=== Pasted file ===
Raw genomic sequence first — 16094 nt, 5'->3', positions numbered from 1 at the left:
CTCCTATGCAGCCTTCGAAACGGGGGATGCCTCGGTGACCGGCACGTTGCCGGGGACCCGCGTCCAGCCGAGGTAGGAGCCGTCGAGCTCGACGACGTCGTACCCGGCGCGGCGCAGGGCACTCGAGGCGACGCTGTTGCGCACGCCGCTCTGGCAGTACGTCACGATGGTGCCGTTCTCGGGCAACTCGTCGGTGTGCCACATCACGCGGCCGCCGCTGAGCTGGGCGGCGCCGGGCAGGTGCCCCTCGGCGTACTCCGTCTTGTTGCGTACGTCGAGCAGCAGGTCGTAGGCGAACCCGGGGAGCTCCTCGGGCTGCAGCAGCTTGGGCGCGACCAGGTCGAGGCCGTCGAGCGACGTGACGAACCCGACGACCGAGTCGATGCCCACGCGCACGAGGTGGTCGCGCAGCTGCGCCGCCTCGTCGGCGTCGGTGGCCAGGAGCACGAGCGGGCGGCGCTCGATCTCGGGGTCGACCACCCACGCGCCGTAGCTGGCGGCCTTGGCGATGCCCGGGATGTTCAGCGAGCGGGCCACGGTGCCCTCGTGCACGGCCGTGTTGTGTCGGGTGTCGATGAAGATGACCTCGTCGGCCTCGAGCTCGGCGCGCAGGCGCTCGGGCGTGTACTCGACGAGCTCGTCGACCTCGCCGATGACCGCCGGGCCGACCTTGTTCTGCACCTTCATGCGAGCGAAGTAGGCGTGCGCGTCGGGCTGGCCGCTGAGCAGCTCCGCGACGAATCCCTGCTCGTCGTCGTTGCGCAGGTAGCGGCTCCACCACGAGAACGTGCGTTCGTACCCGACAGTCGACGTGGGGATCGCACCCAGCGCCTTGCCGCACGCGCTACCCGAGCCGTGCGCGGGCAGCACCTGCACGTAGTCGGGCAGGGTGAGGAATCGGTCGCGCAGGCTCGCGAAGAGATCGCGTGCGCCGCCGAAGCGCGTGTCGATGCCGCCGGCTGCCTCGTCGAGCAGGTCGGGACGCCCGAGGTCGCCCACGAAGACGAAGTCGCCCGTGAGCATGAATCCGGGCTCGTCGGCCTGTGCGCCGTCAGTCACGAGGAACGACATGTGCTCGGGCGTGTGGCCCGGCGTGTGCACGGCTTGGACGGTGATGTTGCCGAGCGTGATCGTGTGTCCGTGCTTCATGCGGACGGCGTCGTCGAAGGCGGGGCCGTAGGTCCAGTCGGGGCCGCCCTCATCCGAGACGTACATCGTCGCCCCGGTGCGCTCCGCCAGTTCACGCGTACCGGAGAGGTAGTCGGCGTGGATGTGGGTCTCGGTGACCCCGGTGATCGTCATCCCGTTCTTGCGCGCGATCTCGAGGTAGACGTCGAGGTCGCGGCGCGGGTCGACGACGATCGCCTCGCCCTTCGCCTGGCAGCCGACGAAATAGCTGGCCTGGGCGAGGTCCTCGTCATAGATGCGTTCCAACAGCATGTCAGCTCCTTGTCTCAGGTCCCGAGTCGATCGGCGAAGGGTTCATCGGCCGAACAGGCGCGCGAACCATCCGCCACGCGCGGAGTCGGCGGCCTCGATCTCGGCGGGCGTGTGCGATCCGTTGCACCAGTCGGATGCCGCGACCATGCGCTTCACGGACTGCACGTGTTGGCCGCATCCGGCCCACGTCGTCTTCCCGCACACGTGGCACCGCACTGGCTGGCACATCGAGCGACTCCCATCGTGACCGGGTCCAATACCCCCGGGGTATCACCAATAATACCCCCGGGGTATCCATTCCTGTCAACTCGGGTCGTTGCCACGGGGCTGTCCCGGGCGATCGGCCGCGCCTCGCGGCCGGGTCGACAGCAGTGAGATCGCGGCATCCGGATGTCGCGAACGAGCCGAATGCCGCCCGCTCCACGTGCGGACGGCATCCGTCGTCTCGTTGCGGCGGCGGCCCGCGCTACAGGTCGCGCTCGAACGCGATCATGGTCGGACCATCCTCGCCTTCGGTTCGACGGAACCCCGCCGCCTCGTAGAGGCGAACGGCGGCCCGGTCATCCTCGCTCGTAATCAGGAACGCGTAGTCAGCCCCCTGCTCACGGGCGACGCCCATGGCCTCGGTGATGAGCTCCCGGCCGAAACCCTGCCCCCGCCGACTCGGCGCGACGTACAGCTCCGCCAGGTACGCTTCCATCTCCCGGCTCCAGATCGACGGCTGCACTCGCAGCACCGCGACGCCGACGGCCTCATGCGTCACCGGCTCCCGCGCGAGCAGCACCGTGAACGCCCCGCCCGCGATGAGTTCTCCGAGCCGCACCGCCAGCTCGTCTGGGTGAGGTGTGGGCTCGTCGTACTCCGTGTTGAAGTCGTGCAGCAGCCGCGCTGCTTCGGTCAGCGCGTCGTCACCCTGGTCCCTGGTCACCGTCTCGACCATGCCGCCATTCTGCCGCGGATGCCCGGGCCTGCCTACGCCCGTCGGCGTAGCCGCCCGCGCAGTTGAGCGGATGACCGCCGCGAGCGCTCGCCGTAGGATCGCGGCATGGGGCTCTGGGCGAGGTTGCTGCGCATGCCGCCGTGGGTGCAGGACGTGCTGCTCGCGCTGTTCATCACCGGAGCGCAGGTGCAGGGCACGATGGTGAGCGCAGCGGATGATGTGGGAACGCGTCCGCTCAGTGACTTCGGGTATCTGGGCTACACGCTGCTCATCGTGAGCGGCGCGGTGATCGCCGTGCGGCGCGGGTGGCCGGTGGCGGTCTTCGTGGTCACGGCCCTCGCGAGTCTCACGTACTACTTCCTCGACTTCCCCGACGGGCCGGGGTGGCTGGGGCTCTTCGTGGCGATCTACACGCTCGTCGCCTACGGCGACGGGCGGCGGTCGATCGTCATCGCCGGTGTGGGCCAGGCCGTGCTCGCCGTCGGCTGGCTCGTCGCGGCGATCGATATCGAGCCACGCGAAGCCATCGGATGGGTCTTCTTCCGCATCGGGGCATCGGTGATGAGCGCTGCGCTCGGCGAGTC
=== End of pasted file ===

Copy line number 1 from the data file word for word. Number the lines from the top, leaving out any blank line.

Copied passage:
Raw genomic sequence first — 16094 nt, 5'->3', positions numbered from 1 at the left: